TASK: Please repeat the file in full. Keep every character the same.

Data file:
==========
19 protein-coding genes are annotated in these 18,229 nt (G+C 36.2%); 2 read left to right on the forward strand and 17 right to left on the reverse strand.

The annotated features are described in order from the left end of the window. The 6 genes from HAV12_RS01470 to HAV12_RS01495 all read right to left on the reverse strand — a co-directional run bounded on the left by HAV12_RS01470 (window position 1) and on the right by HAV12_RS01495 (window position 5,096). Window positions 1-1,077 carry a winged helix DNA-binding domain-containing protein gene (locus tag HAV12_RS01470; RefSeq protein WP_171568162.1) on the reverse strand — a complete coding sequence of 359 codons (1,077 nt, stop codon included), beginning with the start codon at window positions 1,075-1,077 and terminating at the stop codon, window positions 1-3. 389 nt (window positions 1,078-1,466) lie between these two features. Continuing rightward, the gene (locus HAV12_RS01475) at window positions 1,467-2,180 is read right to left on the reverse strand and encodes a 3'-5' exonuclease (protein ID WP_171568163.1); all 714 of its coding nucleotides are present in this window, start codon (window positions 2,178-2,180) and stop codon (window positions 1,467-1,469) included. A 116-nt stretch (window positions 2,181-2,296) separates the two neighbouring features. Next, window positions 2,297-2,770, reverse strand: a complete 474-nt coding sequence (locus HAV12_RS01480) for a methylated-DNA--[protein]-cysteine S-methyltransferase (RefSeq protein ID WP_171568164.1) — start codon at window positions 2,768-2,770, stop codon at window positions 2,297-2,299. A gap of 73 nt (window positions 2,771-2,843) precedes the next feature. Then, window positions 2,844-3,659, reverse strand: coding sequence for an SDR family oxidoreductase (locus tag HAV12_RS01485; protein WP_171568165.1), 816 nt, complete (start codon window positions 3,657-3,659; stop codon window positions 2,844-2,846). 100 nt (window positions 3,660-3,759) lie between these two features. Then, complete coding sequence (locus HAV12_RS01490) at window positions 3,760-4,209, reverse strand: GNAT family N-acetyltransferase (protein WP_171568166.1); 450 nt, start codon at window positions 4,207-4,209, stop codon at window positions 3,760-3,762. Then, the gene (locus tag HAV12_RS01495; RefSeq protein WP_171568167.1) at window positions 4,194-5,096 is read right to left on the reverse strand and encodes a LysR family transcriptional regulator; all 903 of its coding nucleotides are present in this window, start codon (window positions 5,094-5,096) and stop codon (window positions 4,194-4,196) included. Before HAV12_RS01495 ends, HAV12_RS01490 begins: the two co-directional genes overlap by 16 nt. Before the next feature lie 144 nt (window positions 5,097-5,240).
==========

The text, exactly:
19 protein-coding genes are annotated in these 18,229 nt (G+C 36.2%); 2 read left to right on the forward strand and 17 right to left on the reverse strand.

The annotated features are described in order from the left end of the window. The 6 genes from HAV12_RS01470 to HAV12_RS01495 all read right to left on the reverse strand — a co-directional run bounded on the left by HAV12_RS01470 (window position 1) and on the right by HAV12_RS01495 (window position 5,096). Window positions 1-1,077 carry a winged helix DNA-binding domain-containing protein gene (locus tag HAV12_RS01470; RefSeq protein WP_171568162.1) on the reverse strand — a complete coding sequence of 359 codons (1,077 nt, stop codon included), beginning with the start codon at window positions 1,075-1,077 and terminating at the stop codon, window positions 1-3. 389 nt (window positions 1,078-1,466) lie between these two features. Continuing rightward, the gene (locus HAV12_RS01475) at window positions 1,467-2,180 is read right to left on the reverse strand and encodes a 3'-5' exonuclease (protein ID WP_171568163.1); all 714 of its coding nucleotides are present in this window, start codon (window positions 2,178-2,180) and stop codon (window positions 1,467-1,469) included. A 116-nt stretch (window positions 2,181-2,296) separates the two neighbouring features. Next, window positions 2,297-2,770, reverse strand: a complete 474-nt coding sequence (locus HAV12_RS01480) for a methylated-DNA--[protein]-cysteine S-methyltransferase (RefSeq protein ID WP_171568164.1) — start codon at window positions 2,768-2,770, stop codon at window positions 2,297-2,299. A gap of 73 nt (window positions 2,771-2,843) precedes the next feature. Then, window positions 2,844-3,659, reverse strand: coding sequence for an SDR family oxidoreductase (locus tag HAV12_RS01485; protein WP_171568165.1), 816 nt, complete (start codon window positions 3,657-3,659; stop codon window positions 2,844-2,846). 100 nt (window positions 3,660-3,759) lie between these two features. Then, complete coding sequence (locus HAV12_RS01490) at window positions 3,760-4,209, reverse strand: GNAT family N-acetyltransferase (protein WP_171568166.1); 450 nt, start codon at window positions 4,207-4,209, stop codon at window positions 3,760-3,762. Then, the gene (locus tag HAV12_RS01495; RefSeq protein WP_171568167.1) at window positions 4,194-5,096 is read right to left on the reverse strand and encodes a LysR family transcriptional regulator; all 903 of its coding nucleotides are present in this window, start codon (window positions 5,094-5,096) and stop codon (window positions 4,194-4,196) included. Before HAV12_RS01495 ends, HAV12_RS01490 begins: the two co-directional genes overlap by 16 nt. Before the next feature lie 144 nt (window positions 5,097-5,240).